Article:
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Whole-school literacy – why we use tutor time for reading

Liz Alexander describes how her school sought to boost its students’ grasp of vocabulary by allocating portions of daily tutor time to reading...

  • Whole-school literacy – why we use tutor time for reading

At Bedminster Down School, we were acutely aware of the vocabulary gap faced by many of our students.

With more demanding vocabulary featuring across all GCSE subjects, we accepted that we all had a responsibility to promote reading, and had seen growing evidence that students with poor reading ages would perform poorly in other subjects, including Maths.

40% of our cohort are on the Pupil Premium register. A study by GL Assessment published earlier this year found that 44% of students receiving free school meals were reading at an age-appropriate level at 15, compared with 55% per cent of non-FSM students.

Last summer, one of middle-ability PP students left his English Language exam, stating, “Miss, I couldn’t do the writing question. It asked us to write a story with the title ‘Abandoned’, but I didn’t know what ‘abandoned’ meant.” This may seem shocking to you – it was to me – but it illustrates the extent of the problem – that we vastly underestimate the words that our students don’t know.

Eight books annually

Knowing that we needed to significantly increase our students’ exposure to words, we reasoned that the best way to do that was through reading. Students will encounter more words – and more difficult words – through reading a text than they’re ever likely to hear in everyday speech. The way forward was to therefore task them with reading challenging texts every day, and for that reading to underpin our tutor time model.

In September 2019, we launched our tutor time reading programme. Four days per week, for 20 minutes at a time, our form tutors will read books aloud whilst each student follows along using a tracker in their own copy of the book. This means that our students will read a minimum of approximately eight books annually, so that by the time they leave, they will have read 40 challenging, age-appropriate books.

The books we use are chosen from a list provided to us by Greenshaw Learning Trust, which has had excellent success with this model. We’ve tried to select thought-provoking texts that represent a range of genres and expose students to culturally and morally relevant issues, such as refugees, disabilities and discrimination. To support vocabulary building, our tutors will list synonyms for words that the students might not fully understand.

We’ve invested heavily in the model – both financially, by purchasing 2,500 books, and in the provision of accompanying staff CPD. To help teachers build their confidence when reading aloud, we set aside a day of Inset so that they practise alongside their colleagues and receive assistance from an external drama expert.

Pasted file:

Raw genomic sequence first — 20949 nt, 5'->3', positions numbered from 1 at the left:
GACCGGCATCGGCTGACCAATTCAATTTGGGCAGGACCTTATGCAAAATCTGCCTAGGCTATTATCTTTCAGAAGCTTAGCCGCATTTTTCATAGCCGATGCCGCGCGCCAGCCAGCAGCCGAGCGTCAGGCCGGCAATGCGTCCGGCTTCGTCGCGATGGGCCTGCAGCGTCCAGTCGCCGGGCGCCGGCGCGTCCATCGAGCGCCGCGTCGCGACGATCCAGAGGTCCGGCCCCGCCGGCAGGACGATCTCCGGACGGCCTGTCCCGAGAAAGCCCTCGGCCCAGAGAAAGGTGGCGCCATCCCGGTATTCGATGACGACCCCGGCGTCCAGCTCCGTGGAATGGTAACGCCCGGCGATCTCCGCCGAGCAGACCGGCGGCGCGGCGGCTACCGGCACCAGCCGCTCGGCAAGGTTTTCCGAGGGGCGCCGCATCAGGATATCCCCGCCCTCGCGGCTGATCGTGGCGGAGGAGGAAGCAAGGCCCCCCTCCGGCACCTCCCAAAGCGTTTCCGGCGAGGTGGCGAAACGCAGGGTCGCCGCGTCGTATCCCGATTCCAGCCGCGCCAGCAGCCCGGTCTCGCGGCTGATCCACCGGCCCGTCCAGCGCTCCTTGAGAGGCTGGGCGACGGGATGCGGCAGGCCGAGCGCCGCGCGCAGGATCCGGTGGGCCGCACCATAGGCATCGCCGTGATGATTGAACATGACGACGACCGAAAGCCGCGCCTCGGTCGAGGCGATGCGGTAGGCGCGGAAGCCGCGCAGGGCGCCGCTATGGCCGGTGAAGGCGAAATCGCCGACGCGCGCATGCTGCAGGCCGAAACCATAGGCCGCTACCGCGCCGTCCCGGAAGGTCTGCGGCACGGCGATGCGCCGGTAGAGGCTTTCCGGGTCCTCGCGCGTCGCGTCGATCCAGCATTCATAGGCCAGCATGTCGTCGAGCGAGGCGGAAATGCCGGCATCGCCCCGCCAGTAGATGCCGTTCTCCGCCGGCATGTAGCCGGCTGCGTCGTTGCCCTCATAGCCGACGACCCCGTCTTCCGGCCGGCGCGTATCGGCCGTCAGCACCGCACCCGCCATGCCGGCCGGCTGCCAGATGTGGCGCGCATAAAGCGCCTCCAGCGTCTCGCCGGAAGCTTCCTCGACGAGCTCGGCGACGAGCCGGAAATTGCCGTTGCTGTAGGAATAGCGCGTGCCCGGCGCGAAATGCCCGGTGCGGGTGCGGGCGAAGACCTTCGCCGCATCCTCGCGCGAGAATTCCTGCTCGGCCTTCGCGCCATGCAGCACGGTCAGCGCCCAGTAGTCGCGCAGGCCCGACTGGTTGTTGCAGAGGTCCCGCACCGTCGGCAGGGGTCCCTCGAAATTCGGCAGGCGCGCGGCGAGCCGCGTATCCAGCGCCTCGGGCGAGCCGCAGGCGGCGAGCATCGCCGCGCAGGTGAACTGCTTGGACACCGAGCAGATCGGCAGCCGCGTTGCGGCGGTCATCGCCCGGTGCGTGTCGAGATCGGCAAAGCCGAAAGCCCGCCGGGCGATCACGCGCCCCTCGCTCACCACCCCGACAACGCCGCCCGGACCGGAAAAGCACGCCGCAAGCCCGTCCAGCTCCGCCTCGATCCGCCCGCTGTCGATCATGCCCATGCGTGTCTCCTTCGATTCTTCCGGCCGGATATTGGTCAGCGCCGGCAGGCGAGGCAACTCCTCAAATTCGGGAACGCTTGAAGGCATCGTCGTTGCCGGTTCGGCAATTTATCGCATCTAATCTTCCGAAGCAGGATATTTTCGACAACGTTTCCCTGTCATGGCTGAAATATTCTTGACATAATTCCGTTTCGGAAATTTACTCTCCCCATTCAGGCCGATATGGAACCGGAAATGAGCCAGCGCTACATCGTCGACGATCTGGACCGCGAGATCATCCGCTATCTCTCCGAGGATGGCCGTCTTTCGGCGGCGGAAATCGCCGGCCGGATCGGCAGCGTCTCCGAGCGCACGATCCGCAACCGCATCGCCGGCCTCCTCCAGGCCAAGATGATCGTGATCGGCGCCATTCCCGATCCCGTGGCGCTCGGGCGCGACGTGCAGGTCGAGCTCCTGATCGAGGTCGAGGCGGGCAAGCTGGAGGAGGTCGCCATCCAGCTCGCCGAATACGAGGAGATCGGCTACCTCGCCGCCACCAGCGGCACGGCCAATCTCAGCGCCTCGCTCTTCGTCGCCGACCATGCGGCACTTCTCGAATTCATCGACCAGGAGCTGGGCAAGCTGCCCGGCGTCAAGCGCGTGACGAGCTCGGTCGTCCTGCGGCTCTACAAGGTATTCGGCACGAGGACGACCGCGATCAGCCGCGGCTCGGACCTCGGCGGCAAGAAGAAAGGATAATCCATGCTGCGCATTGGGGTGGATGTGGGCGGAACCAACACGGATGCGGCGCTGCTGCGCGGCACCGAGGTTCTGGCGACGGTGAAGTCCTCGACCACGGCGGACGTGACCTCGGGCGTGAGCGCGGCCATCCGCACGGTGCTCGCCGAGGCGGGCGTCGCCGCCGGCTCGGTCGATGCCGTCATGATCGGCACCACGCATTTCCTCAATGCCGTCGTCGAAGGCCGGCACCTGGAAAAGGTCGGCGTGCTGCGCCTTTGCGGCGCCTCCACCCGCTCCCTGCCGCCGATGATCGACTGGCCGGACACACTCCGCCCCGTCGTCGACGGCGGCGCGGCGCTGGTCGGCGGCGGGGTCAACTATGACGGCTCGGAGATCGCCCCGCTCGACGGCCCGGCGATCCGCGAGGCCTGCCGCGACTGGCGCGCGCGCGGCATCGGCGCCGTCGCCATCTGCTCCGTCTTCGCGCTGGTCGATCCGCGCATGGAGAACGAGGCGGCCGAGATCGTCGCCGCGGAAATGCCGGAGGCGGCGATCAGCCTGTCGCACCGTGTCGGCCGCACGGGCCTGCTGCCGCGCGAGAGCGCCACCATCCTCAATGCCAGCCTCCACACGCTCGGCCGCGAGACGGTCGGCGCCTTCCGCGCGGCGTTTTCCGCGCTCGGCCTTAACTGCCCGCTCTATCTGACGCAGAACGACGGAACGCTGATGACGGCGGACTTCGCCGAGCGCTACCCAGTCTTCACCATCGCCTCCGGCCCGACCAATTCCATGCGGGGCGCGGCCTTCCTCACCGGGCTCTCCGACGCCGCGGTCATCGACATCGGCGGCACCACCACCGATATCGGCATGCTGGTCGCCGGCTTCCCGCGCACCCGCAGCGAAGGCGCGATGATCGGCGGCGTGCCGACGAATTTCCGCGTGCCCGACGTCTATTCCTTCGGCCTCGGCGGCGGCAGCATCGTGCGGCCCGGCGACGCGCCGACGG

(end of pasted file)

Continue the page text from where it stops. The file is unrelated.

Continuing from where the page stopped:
Etymology and morphology

Our literacy initiative also has a second strand, which is to explicitly teach our students unfamiliar vocabulary. By focusing on the words’ etymology and morphology, we hope to equip our students with the skills and confidence they’ll need to independently decode unfamiliar words themselves. Another effect of this focus on unfamiliar vocabulary has been subtly shift our teachers’ pedagogy in all subject areas.

Keen to continue our daily reading activities during lockdown, we recently launched an online platform that teachers can use to read a section of a book each day. I was delighted when more than 50 staff – both teaching and non-teaching – volunteered to take part.

Unfortunately, the abrupt and premature end to our time in school has prevented us from completing any detailed analysis of the project’s success to date. September 2019 saw every student in the school sit an NGRT reading age test, which we’re planning to repeat at the end of the school year to assess their progress.

However, we’ve heard plenty of anecdotal success stories from staff, students and parents. My favourite has to the low ability PP boy in Y11, who proudly told me that he loved Roll of Thunder Hear, My Cry so much that he borrowed it from his local library to read again and recommended it to his mum. That alone suggests a job well done!

Liz Alexander is head of English at Bedminster Down School, Bristol

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